<span class='p-name'>Too Long; Didn’t Read #162</span>

Too Long; Didn’t Read #162

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Pausing in stride
TL;DR #162 – 8/24/2018

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Welcome to the end of a busy week. Let’s get started.

Here’s some of what I posted this week:

  • Assistive Technology – I’m compiling some research and resources on present and future uses of technology to support and enable individuals with disabilities.
  • The Screentime Debate – I started up a research project with Kristen Turner, and we’d like for you to get involved. We’re trying to start up a discussion across a number of groups on the topic of “screentime.” What is it? What are the challenges? How do others deal with it. You can read more at our website. We’re using Flipgrid for this research, so you can go directly there if you’d prefer.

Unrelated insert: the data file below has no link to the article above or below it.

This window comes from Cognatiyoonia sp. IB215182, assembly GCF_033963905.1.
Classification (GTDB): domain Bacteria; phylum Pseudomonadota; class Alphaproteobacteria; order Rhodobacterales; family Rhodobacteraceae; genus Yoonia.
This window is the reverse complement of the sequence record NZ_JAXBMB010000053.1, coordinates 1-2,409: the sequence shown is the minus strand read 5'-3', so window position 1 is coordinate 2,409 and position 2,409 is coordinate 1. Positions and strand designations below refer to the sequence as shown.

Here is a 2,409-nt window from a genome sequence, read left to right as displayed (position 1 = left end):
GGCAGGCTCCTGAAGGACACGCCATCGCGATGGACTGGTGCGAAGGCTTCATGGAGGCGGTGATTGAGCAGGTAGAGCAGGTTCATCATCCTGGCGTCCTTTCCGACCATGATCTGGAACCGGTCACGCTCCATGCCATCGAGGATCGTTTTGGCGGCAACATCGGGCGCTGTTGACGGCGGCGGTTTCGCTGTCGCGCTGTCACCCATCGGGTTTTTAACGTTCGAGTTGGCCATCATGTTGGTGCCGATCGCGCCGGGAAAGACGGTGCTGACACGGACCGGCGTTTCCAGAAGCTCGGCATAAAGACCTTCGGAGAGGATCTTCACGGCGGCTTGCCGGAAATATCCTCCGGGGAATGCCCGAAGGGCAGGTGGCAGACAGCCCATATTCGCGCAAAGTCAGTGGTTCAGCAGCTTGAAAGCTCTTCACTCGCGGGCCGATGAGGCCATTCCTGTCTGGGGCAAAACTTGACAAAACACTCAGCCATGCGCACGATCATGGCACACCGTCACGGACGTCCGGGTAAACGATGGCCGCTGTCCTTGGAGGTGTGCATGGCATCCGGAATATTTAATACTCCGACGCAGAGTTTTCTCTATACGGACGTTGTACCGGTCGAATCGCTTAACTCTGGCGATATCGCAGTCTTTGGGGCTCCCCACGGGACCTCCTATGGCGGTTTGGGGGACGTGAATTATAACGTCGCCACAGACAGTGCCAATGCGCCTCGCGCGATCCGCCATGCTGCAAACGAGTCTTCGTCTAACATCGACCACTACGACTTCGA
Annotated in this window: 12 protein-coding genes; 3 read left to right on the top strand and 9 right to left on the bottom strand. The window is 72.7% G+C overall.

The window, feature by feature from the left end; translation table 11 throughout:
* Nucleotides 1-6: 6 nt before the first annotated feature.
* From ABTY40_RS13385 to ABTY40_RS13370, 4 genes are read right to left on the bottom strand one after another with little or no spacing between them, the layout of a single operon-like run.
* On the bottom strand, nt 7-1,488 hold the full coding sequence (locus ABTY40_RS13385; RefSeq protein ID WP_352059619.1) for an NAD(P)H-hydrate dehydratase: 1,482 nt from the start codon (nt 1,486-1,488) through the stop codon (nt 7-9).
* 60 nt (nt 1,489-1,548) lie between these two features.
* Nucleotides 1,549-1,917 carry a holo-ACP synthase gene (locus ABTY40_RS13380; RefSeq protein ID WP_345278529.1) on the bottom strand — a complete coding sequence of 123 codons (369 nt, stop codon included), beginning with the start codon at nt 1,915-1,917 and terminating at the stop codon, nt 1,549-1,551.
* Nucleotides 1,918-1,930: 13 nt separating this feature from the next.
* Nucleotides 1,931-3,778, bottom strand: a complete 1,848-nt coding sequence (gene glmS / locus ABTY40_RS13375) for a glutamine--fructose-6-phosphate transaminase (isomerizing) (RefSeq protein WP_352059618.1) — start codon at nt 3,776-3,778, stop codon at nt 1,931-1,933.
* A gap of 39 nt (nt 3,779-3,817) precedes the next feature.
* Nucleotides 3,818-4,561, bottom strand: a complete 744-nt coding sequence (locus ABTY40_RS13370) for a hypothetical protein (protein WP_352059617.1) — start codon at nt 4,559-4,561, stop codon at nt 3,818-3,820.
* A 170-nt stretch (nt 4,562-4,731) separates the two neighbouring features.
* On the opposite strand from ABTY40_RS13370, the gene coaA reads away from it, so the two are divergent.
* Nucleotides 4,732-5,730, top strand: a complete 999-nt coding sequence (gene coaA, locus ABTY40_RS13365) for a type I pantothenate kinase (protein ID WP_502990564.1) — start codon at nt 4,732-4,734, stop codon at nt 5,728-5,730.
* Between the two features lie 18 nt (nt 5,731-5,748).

Watch

Sleeping in School

Classes are getting started up in K-12 and higher education. As we make the transition into the school it’s fun to see students starting to snooze in class.

This video from sWooZie is a funny talking point for you and your students.

Read

Call for ideas: What should be in the Internet Health Report?

The Internet Health Report team from Mozilla launched a call for ideas this week. As a regular reader of TL;DR, your insight is valued…and necessary.

I’ve reported on this in the past, but the Internet Health Report is a check up on the internet. It includes research and stories from people all over the world on how the internet is working for good–or bad–in their lives.

They’re inviting everyone to submit ideas before September 14. They’re looking for research, articles, and inspiring initiatives to make the internet healthier, but also suggestions about issues people don’t hear enough about.

We need to hear from all voices to fight for a healthier Internet.

Do you trust your students?

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A great post from Amy Hasinoff in Hybrid Pedagogy examining the challenges in critical digital pedagogy and trust in your classroom.